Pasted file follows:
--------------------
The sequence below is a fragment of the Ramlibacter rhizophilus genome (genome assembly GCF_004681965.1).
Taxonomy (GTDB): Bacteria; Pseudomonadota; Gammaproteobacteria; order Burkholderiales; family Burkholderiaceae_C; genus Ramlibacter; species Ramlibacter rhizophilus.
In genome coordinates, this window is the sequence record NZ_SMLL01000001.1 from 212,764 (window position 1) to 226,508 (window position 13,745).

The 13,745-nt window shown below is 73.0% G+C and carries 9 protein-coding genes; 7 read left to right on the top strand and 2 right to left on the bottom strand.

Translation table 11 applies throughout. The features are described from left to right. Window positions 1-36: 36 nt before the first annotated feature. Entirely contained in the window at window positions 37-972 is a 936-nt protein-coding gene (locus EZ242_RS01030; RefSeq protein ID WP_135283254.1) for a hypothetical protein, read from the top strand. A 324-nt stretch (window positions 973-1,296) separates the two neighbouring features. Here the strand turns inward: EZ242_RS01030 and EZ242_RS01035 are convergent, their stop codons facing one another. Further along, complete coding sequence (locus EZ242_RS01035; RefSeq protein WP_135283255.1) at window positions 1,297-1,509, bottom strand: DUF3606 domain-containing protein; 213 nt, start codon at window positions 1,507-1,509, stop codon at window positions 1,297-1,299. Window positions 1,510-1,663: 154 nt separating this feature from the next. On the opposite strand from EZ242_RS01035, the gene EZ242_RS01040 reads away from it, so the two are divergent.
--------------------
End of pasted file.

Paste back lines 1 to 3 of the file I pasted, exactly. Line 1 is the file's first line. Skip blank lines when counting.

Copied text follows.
The sequence below is a fragment of the Ramlibacter rhizophilus genome (genome assembly GCF_004681965.1).
Taxonomy (GTDB): Bacteria; Pseudomonadota; Gammaproteobacteria; order Burkholderiales; family Burkholderiaceae_C; genus Ramlibacter; species Ramlibacter rhizophilus.
In genome coordinates, this window is the sequence record NZ_SMLL01000001.1 from 212,764 (window position 1) to 226,508 (window position 13,745).